"And what the Bank's been doing since the referendum has been looking to balance support for the economy as the economy adjusts to the prospect of Brexit, support for the economy with our ultimate objective, which is to bring inflation back to that 2% target, to make sure that the value of these notes and other notes stay stable."
The FTSE 100 has had a bad day, falling 1.1% to 7,298 points.
Many of its companies make most of their earnings abroad and the jump in sterling today means a strong pound dampens profits when they are converted into sterling.
The day's big winner was Next, which jumped 13% after raising guidance for the full year.
Morrisons slipped 5.1%, making the supermarket the biggest faller.
Mark Carney has given a television interview following the Monetary Policy Committee's hints about a rate rise later this year in which he said:
The majority of members of the (Monetary Policy) Committee, myself included, see that that balancing act is beginning to shift, and that in order to ... return inflation to that 2% target in a sustainable manner, there may need to be some adjustment of interest rates in the coming months. Now, we will take that decision based on the data. I guess that possibility has definitely increased."
MPs are raising new concerns about working practices at Sports Direct after receiving claims from a whistleblower that couriers are being underpaid.
Two select committees have written to the retailer's boss, Mike Ashley, saying they have been told Sports Direct and courier Hermes are underpaying workers for some deliveries.
The Work and Pensions and Business select committees said they understood the delivery company pays two rates: one for a packet and another for heavier parcels. The whistleblower claimed there was a practice of sending larger, heavier goods as packets so the courier only gets paid the lower rate.
Frank Field, chairman of the Work and Pensions committee, said: "If this complaint stands up, it represents a new low in actually deliberately underpaying workers for the work they do."
Rachel Reeves, who chairs the Business committee, said: "This appears to be a stitch-up between Hermes and Sports Direct to short-change low paid couriers in order to boost company profits."
Ryanair has lost an EU court battle for the right to impose Irish labour laws on its cabin crew working elsewhere in Europe.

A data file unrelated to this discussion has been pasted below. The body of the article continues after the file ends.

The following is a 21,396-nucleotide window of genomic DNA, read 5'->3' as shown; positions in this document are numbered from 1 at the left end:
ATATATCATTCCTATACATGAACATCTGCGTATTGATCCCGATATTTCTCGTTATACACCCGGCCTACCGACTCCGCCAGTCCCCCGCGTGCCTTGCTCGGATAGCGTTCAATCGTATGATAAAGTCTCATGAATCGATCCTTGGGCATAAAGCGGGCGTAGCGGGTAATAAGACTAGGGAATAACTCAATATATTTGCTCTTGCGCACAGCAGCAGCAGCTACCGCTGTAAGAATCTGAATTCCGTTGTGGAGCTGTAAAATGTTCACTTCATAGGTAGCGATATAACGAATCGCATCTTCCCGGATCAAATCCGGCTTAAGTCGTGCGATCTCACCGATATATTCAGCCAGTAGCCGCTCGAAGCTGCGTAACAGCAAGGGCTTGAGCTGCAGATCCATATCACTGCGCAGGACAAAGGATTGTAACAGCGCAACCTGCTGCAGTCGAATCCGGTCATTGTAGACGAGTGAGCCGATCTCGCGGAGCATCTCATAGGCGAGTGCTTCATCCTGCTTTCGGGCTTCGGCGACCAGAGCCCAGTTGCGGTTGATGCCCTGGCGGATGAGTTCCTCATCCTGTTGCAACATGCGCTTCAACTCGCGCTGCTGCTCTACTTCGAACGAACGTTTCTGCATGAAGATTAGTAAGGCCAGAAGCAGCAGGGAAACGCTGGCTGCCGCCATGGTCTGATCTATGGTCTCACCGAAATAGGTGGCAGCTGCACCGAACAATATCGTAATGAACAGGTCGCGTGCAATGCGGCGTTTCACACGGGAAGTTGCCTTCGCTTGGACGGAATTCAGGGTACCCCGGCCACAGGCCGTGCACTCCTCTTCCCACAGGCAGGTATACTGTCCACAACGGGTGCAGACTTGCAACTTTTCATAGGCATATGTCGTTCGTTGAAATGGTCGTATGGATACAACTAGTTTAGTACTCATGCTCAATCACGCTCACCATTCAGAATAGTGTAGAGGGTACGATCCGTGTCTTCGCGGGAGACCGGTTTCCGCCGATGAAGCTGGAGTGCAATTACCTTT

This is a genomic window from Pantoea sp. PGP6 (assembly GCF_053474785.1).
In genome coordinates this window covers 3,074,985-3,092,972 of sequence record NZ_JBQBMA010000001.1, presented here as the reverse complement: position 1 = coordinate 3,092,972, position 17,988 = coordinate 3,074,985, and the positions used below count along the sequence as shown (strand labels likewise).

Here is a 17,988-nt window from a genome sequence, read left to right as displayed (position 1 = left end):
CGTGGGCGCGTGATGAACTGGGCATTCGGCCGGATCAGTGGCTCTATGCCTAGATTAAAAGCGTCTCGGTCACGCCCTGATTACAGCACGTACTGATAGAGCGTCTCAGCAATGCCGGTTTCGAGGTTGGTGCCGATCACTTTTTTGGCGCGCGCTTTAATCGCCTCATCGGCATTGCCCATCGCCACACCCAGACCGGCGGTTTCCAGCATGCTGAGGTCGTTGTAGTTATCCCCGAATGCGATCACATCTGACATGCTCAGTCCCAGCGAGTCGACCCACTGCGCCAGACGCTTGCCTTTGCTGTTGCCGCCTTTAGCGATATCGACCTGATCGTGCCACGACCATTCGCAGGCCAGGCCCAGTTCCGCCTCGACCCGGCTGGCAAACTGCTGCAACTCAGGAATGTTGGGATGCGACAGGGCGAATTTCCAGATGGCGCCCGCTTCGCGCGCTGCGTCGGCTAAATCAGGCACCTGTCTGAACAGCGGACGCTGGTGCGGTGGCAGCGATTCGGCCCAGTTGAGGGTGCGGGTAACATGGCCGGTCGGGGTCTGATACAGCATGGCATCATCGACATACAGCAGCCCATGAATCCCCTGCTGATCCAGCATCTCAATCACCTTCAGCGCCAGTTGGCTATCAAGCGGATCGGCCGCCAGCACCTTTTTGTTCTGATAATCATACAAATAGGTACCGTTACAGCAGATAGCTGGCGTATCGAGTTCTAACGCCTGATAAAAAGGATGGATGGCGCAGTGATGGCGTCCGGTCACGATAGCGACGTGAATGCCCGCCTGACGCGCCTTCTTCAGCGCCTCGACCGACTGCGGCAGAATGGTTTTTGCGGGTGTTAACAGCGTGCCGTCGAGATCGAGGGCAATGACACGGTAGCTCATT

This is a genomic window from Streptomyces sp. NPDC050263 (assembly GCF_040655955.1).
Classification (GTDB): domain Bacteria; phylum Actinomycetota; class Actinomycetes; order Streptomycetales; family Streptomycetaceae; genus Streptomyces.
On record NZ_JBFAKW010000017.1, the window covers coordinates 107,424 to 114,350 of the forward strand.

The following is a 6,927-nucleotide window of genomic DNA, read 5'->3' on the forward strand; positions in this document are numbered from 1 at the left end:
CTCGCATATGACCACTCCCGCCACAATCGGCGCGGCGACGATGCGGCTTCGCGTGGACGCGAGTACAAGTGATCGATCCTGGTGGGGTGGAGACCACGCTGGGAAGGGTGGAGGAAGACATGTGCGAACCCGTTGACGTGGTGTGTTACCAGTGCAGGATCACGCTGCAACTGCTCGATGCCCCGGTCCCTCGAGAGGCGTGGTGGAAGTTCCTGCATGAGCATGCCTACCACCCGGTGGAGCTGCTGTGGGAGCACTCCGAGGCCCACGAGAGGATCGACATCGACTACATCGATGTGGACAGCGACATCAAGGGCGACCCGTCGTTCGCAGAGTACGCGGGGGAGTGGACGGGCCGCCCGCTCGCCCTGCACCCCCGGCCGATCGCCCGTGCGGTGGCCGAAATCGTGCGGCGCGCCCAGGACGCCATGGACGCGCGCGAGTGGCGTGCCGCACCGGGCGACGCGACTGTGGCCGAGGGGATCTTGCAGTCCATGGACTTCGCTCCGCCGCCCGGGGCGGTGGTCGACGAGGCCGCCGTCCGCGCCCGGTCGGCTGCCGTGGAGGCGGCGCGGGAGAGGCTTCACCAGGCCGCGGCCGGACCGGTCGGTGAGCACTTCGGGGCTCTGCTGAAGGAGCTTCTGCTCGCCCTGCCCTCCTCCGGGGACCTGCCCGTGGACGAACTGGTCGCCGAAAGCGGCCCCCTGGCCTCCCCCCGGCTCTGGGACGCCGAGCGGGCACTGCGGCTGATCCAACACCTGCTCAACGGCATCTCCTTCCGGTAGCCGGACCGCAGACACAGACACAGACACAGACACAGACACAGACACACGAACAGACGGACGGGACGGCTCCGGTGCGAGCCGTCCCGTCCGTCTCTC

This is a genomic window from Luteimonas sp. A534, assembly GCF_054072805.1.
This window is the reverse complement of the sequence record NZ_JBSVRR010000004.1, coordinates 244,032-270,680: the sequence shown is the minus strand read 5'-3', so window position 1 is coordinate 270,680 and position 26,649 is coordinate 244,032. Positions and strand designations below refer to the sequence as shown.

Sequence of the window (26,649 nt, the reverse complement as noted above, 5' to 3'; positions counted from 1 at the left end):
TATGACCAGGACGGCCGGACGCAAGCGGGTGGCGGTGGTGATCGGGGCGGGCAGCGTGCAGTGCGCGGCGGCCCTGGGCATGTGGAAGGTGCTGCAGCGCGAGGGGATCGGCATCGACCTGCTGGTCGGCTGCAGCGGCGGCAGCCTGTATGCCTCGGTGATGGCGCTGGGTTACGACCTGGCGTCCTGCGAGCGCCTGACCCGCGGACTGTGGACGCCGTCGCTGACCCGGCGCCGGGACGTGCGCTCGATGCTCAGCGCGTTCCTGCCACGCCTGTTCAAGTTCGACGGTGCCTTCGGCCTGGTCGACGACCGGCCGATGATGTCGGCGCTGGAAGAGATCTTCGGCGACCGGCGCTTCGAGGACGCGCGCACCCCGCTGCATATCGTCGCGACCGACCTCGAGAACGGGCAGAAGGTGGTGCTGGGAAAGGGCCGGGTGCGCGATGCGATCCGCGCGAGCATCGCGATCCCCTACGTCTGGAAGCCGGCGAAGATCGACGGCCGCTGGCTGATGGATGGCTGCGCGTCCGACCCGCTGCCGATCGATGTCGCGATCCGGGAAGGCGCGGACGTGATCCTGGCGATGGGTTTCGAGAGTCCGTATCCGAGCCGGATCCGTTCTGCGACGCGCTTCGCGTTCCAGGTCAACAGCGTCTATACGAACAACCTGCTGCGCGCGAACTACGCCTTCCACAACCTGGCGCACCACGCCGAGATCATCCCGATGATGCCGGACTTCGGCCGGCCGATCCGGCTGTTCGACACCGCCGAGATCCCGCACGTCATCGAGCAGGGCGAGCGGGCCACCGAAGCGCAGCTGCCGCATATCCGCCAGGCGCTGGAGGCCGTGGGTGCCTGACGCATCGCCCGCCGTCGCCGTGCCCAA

The European Court of Justice ruled in favour of six Ryanair workers of different nationalities based at Charleroi airport in Belgium, who argued that they should be subject to Belgian employment law.
The budget airline argued that their work was done in Ireland because the planes they worked on were registered there, even though the contracts stated their "home base" was Charleroi, where they started and ended their working days.
A clause in the crew's contracts stating that Irish courts had jurisdiction and seeking to prevent employees bringing proceedings elsewhere was not enforceable, the court also ruled.
BuzzFeed UK reporter Patrick Smith tweets:
Culture Secretary Karen Bradley (pictured) says she has referred Rupert Murdoch's bid for Sky to regulators on the grounds of broadcasting standards because the public had to have full confidence in the process.
"I think that the threshold for reference that I have to take is lower than the threshold maybe for the fit and proper test that Ofcom do," she said at the RTS convention in Cambridge on Thursday.
"I think it is important that there is confidence in whatever decision is taken. It is important for public confidence that the full review takes place by the CMA [Competition and Markets Authority]. I want them to look at the concerns that have been raised, you will see when we publish all the information on this exactly why the referral has been made."
Jane Foley, head of FX strategy at Rabobank, says the Bank that by ratcheting up its rhetoric, it has conditioned the markets and supported the pound without having to resort to the more significant tools at its disposal.
“Many will understandably now think that a rate rise in imminent, but in fact our view is that it is more likely to be next summer. This is because the MPC is still dominated by doves, such as Mark Carney, who are concerned about the impact higher rates could have on real wages so dependent on consumer spending," she says.
“Of course, the risks could change, particularly if sterling were to devalue further, but for now the Bank’s rhetoric appears to have done its job.”
BBC World Service
The challenge of preventing unlicensed ships from Europe and China fishing off the coast of West Africa is getting tougher.
Countries like Gambia and Equatorial Guinea cannot afford navy patrol vessels, which makes it easier for large foreign vessels to fish, without permission, threatening the business of small-scale fishermen and affecting supplies of a staple food.
Gambia plans to engage three private companies to prevent illegal fishing in its waters, which comes as the marine conservation group Oceana has accused the European Union of illegally allowing boats from Greece, Italy, Portugal and Spain to fish off the coast of West Africa.
Beth Lowell, a senior director at Oceana, has been talking to the World Service.
Howard Archer of the EY Item Club tweets:
US action against Kaspersky Lab is designed to undermine the competitive position of Russian firms worldwide and amounts to unfair competition, Kremlin spokesman Dmitry Peskov said.
He was speaking after the Trump administration on Wednesday told US government agencies to remove Kaspersky Lab products from their networks, saying it was concerned the Moscow-based cyber security firm was vulnerable to Kremlin influence and that using its anti-virus software could jeopardise national security.
"Such actions run counter to fair competition ... and international rules," Mr Peskov said, saying Washington's action called into question its reliability as a partner.
Wall Street has opened lower after a rise in consumer prices last month boosted the odds of another interest rate hike this year.
The Dow Jones Industrial Average fell 0.1% to to 22,139.8 points, the S&P 500 lost 0.2% to 2,493.4 points, while the Nasdaq Composite slipped 0.3% to 6,439.2.